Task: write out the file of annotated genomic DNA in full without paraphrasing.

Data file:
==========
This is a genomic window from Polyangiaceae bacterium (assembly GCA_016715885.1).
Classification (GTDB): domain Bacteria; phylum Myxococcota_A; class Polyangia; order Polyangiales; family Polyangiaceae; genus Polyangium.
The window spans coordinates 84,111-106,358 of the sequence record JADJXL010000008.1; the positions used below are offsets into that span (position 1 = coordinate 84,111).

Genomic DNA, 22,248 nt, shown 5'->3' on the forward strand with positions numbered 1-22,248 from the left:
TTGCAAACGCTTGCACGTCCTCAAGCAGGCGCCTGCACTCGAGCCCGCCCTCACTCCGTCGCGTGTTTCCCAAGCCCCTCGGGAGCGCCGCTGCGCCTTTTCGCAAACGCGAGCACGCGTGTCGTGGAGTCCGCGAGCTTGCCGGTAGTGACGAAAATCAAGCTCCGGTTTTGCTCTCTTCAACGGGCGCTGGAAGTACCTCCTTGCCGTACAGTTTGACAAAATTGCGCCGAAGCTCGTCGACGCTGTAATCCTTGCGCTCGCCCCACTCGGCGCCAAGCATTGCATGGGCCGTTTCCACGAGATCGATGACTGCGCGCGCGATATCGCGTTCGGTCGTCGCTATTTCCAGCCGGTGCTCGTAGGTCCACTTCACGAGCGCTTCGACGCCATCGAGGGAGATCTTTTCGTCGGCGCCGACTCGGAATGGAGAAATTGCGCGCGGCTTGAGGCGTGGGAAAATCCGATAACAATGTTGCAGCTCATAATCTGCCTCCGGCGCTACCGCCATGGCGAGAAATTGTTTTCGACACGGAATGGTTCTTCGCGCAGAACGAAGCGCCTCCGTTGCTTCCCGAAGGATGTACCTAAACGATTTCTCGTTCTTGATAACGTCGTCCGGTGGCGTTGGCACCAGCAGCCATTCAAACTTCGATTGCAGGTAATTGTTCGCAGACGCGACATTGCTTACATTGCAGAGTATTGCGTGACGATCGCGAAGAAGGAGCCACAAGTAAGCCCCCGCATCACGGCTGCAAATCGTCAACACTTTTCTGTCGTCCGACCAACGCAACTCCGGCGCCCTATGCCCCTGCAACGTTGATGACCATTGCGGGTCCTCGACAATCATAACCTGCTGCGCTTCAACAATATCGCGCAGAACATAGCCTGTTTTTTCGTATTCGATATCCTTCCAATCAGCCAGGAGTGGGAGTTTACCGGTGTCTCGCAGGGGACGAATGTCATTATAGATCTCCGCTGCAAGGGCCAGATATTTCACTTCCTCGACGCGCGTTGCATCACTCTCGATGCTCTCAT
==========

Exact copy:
This is a genomic window from Polyangiaceae bacterium (assembly GCA_016715885.1).
Classification (GTDB): domain Bacteria; phylum Myxococcota_A; class Polyangia; order Polyangiales; family Polyangiaceae; genus Polyangium.
The window spans coordinates 84,111-106,358 of the sequence record JADJXL010000008.1; the positions used below are offsets into that span (position 1 = coordinate 84,111).

Genomic DNA, 22,248 nt, shown 5'->3' on the forward strand with positions numbered 1-22,248 from the left:
TTGCAAACGCTTGCACGTCCTCAAGCAGGCGCCTGCACTCGAGCCCGCCCTCACTCCGTCGCGTGTTTCCCAAGCCCCTCGGGAGCGCCGCTGCGCCTTTTCGCAAACGCGAGCACGCGTGTCGTGGAGTCCGCGAGCTTGCCGGTAGTGACGAAAATCAAGCTCCGGTTTTGCTCTCTTCAACGGGCGCTGGAAGTACCTCCTTGCCGTACAGTTTGACAAAATTGCGCCGAAGCTCGTCGACGCTGTAATCCTTGCGCTCGCCCCACTCGGCGCCAAGCATTGCATGGGCCGTTTCCACGAGATCGATGACTGCGCGCGCGATATCGCGTTCGGTCGTCGCTATTTCCAGCCGGTGCTCGTAGGTCCACTTCACGAGCGCTTCGACGCCATCGAGGGAGATCTTTTCGTCGGCGCCGACTCGGAATGGAGAAATTGCGCGCGGCTTGAGGCGTGGGAAAATCCGATAACAATGTTGCAGCTCATAATCTGCCTCCGGCGCTACCGCCATGGCGAGAAATTGTTTTCGACACGGAATGGTTCTTCGCGCAGAACGAAGCGCCTCCGTTGCTTCCCGAAGGATGTACCTAAACGATTTCTCGTTCTTGATAACGTCGTCCGGTGGCGTTGGCACCAGCAGCCATTCAAACTTCGATTGCAGGTAATTGTTCGCAGACGCGACATTGCTTACATTGCAGAGTATTGCGTGACGATCGCGAAGAAGGAGCCACAAGTAAGCCCCCGCATCACGGCTGCAAATCGTCAACACTTTTCTGTCGTCCGACCAACGCAACTCCGGCGCCCTATGCCCCTGCAACGTTGATGACCATTGCGGGTCCTCGACAATCATAACCTGCTGCGCTTCAACAATATCGCGCAGAACATAGCCTGTTTTTTCGTATTCGATATCCTTCCAATCAGCCAGGAGTGGGAGTTTACCGGTGTCTCGCAGGGGACGAATGTCATTATAGATCTCCGCTGCAAGGGCCAGATATTTCACTTCCTCGACGCGCGTTGCATCACTCTCGATGCTCTCAT